How far can a school go in policing a student's off-campus activities?
Sitting at home when he ordinarily would have been at school, a 17-year-old honor student at Cesar Chavez High School recently had several long days to ponder that thorny question. Late last month, David Guzman, a junior, was suspended after authorities objected to rumors of an alleged high school sex scandal that recently appeared on a Web page Guzman operated out of his home. Sort of an unofficial chat room for Guzman and his classmates, the seven-month-old site was called BallSweat.
Early last week, Guzman had plenty to sweat over. In addition to the suspension, Guzman learned he could be expelled for up to a year, pending the outcome of a disciplinary hearing.
During a brief phone interview, Guzman described himself as "a good student" who had received a raw deal. As he points out, he wasn't operating the site using school property or during classroom time.
"I feel like this is messing up my life," says Guzman, who is a star student at the Laveen high school. "I'm in a precalculus class, take honors classes, and I don't even know if I'm going to make it to the university now."
At issue was a message board post involving a rumor that was already floating around the campus grapevine: A female student had reportedly been telling friends that she was sexually involved with an adult employee at the school. (The site -- www.geocities.com/ballsweat2K1 -- has subsequently been redesigned and now consists of a brief first-person description of Guzman's battle with the school.)
"I didn't even post the message; someone else did," says the puzzled teenager. "I don't know why this is happening."
If school officials have their way, neither will anyone else who's not directly involved in the situation. Jim McElroy, principal of Cesar Chavez, did not return calls. Citing student privacy issues and a school policy against discussing employees, Phoenix Union High School District spokesman Jim Cummings refused to comment, except to say that the district was aware of the Web site and was conducting an "intensive investigation" into the allegations of the student-employee tryst.
"Some of the students are pretty upset," says one student who prefers not to be named. "They think this falls into the First Amendment category. This is about freedom of speech."
Or more precisely, the lack of it as it pertains to high school students.
Guzman's troubles have reportedly been the talk of the campus -- especially in the school's journalism class, where Guzman is regarded as a minor-league martyr. To date, however, the school newspaper has yet to publish a story about the high-profile controversy. According to one source in the class, students are afraid to publicize the incident for fear they too will be disciplined.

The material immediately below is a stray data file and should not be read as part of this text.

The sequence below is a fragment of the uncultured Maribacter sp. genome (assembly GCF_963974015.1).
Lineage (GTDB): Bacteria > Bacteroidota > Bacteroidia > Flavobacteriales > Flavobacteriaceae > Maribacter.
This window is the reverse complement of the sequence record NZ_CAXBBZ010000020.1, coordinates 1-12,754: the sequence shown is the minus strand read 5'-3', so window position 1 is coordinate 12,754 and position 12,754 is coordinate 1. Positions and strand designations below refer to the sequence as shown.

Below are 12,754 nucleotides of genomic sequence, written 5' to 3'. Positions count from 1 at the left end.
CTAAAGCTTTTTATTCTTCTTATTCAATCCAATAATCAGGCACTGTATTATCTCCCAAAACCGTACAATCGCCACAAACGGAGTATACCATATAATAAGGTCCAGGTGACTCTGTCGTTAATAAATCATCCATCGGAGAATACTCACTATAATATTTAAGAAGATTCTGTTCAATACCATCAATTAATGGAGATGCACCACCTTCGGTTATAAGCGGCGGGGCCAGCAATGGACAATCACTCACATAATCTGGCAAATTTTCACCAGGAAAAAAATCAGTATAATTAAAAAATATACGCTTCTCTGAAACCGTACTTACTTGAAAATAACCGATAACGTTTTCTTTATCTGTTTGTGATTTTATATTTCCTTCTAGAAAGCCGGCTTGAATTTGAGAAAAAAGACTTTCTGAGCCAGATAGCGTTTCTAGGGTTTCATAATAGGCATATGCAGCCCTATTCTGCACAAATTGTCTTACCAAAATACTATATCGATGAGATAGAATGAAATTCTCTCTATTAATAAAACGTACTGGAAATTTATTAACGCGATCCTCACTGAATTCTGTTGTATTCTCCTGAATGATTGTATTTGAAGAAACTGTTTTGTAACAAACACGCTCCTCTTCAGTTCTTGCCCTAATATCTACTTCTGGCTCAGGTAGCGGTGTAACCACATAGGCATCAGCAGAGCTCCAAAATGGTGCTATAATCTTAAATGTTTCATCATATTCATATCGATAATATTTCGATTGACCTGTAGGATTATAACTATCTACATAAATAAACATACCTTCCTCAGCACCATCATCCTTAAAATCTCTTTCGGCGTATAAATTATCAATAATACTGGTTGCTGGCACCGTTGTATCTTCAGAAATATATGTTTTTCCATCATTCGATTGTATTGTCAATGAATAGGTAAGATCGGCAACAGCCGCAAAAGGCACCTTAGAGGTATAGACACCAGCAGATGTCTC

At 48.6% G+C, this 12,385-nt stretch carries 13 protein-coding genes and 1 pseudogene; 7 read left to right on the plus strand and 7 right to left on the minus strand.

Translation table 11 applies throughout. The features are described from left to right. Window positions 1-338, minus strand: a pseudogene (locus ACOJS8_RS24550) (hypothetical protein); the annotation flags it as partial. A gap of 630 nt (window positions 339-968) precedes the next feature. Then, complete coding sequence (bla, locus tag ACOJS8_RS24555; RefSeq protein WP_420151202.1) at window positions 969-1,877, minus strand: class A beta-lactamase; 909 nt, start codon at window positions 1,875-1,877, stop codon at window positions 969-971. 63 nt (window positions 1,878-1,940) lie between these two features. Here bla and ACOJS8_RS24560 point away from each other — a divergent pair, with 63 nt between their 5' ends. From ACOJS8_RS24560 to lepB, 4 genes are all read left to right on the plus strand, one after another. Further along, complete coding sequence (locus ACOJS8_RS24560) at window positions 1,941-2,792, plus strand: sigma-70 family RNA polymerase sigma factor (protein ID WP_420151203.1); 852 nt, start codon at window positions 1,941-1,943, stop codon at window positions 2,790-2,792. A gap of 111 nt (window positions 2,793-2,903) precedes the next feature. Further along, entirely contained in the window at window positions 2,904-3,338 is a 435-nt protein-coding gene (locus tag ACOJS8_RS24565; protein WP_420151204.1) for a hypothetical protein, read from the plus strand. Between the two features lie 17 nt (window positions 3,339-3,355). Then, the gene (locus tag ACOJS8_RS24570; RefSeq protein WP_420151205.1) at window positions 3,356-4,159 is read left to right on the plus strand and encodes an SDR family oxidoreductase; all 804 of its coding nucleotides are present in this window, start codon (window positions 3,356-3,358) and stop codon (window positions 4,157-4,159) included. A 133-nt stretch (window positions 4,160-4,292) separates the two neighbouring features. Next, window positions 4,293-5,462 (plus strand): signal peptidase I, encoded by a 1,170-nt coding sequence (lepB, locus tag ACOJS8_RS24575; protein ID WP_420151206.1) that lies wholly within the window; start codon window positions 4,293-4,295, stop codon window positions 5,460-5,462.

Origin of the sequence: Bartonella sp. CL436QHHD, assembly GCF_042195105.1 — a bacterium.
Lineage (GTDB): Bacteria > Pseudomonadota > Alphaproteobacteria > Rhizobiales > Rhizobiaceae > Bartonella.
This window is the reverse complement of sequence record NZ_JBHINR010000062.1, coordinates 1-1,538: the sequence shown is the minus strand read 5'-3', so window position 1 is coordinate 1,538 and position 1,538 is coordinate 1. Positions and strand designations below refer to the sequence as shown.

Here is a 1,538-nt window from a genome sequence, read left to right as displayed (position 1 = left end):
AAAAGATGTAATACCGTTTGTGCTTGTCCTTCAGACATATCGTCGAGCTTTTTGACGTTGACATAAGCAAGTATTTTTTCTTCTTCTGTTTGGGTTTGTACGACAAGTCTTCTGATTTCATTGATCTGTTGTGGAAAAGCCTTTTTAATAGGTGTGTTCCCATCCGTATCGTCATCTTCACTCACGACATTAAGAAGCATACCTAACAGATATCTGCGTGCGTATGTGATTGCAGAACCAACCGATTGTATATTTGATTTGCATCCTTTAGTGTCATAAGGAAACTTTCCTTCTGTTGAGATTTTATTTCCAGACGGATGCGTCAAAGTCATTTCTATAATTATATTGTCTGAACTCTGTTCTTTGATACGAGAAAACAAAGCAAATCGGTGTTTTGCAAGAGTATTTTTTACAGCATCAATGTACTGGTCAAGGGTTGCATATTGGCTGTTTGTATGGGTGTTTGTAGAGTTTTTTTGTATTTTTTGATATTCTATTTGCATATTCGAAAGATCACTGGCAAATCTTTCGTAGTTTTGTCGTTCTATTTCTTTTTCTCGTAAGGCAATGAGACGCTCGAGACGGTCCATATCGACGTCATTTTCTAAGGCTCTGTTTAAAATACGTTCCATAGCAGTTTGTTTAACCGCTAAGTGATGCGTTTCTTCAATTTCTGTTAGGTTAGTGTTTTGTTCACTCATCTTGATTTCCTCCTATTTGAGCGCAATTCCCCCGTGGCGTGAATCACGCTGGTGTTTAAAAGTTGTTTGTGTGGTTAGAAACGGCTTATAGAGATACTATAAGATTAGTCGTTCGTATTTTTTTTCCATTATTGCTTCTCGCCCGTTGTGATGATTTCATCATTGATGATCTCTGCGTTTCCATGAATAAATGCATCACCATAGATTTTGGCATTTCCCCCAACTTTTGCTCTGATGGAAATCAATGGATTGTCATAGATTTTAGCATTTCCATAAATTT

In some ways, Guzman's situation provides a watered-down parallel to one of the plot threads of the TV show Boston Public. In that critically acclaimed Fox series about high school life, a teen rabble-rouser operates an outlandish Web site on which she brutally satirizes teachers and staffers. Although outraged, the school administration is helpless to do anything because the girl is exercising her right to free speech.
Surprisingly, David Guzman found an ally where he least expected it: The new head of the Phoenix Union High School Board is Gary Peter Klahr, an outspoken Phoenix attorney who has long been involved with the Phoenix branch of the American Civil Liberties Union.
With a few exceptions (including a caveat forbidding students from operating or accessing such Web sites from school computers), "schools cannot interfere with personal Web sites," Klahr says. "There's case after case where the ACLU has litigated and the schools have lost in most every case."
A nonissue prior to the rise of the Internet, student Web sites now run second only to school violence as the latest scholastic hot button. Making the matter more worrisome is that the two phenomena sometimes overlap, as was seen when law officers investigating the Columbine shootings later discovered a Web site in which teen terrorists Eric Harris and Dylan Klebold provided a virtual preview of the high school massacre.
Still, courts have generally sided with students' rights to maintain private Web sites, provided the sites do not contain any material that can be construed as "threatening." In a Washington state case, a court ruled in favor of a student even though his Web site included an image of the school principal committing sex acts with Homer Simpson and having anal sex with a pig.
But a Pennsylvania student wasn't as lucky after his Web page featured an image of his math teacher's decapitated head morphing into Hitler's face, accompanied by a plea for donations to hire to a hit man to kill him. The court deemed that depiction as a threat and upheld his expulsion.
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Fortunately for David Guzman, his case most likely will never go to trial. Following a closed hearing on April 3, the school decided against expelling him and has since readmitted him to class, presumably on the assumption that he'd learned his lesson.
What that lesson might be is anyone's guess, as is the future of Web sites like Guzman's.
"What did this kid do?" asks one observer. "If the school wanted to go after someone, they should have gone after the person who actually posted the message, not David. And even that doesn't make sense. What's more important -- some kid's Web site or the possibility that an underage student is having sex with a school employee? This is like 'kill the messenger.'"
Or, in this case, "kill the guy who runs the message board."